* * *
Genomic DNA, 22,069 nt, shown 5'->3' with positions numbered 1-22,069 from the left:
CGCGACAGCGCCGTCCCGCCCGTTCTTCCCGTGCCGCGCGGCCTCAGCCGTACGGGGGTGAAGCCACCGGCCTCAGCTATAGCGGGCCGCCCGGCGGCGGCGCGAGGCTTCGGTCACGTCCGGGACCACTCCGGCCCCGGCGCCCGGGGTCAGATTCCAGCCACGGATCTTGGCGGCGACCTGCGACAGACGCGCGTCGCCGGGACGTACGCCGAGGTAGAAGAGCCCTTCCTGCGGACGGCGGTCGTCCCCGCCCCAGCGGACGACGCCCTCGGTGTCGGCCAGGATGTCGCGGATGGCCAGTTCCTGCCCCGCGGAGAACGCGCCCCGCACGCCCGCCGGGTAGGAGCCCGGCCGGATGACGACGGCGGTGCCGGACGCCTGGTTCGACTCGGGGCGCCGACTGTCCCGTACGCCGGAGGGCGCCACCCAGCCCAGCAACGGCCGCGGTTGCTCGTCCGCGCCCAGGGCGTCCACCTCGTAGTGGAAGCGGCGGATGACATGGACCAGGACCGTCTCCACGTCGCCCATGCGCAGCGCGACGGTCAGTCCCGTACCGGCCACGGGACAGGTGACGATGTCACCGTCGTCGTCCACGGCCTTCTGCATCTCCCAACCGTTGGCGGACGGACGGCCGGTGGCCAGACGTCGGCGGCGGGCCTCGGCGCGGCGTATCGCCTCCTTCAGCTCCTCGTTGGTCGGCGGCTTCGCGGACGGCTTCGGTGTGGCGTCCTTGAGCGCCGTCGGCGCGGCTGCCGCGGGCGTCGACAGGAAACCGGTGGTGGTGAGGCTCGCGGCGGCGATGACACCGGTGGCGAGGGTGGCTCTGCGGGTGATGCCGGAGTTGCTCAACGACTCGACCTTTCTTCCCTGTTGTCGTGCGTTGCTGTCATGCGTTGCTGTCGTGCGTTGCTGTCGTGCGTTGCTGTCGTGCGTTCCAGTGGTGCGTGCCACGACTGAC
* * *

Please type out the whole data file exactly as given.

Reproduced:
Genomic DNA, 22,069 nt, shown 5'->3' with positions numbered 1-22,069 from the left:
CGCGACAGCGCCGTCCCGCCCGTTCTTCCCGTGCCGCGCGGCCTCAGCCGTACGGGGGTGAAGCCACCGGCCTCAGCTATAGCGGGCCGCCCGGCGGCGGCGCGAGGCTTCGGTCACGTCCGGGACCACTCCGGCCCCGGCGCCCGGGGTCAGATTCCAGCCACGGATCTTGGCGGCGACCTGCGACAGACGCGCGTCGCCGGGACGTACGCCGAGGTAGAAGAGCCCTTCCTGCGGACGGCGGTCGTCCCCGCCCCAGCGGACGACGCCCTCGGTGTCGGCCAGGATGTCGCGGATGGCCAGTTCCTGCCCCGCGGAGAACGCGCCCCGCACGCCCGCCGGGTAGGAGCCCGGCCGGATGACGACGGCGGTGCCGGACGCCTGGTTCGACTCGGGGCGCCGACTGTCCCGTACGCCGGAGGGCGCCACCCAGCCCAGCAACGGCCGCGGTTGCTCGTCCGCGCCCAGGGCGTCCACCTCGTAGTGGAAGCGGCGGATGACATGGACCAGGACCGTCTCCACGTCGCCCATGCGCAGCGCGACGGTCAGTCCCGTACCGGCCACGGGACAGGTGACGATGTCACCGTCGTCGTCCACGGCCTTCTGCATCTCCCAACCGTTGGCGGACGGACGGCCGGTGGCCAGACGTCGGCGGCGGGCCTCGGCGCGGCGTATCGCCTCCTTCAGCTCCTCGTTGGTCGGCGGCTTCGCGGACGGCTTCGGTGTGGCGTCCTTGAGCGCCGTCGGCGCGGCTGCCGCGGGCGTCGACAGGAAACCGGTGGTGGTGAGGCTCGCGGCGGCGATGACACCGGTGGCGAGGGTGGCTCTGCGGGTGATGCCGGAGTTGCTCAACGACTCGACCTTTCTTCCCTGTTGTCGTGCGTTGCTGTCATGCGTTGCTGTCGTGCGTTGCTGTCGTGCGTTGCTGTCGTGCGTTCCAGTGGTGCGTGCCACGACTGAC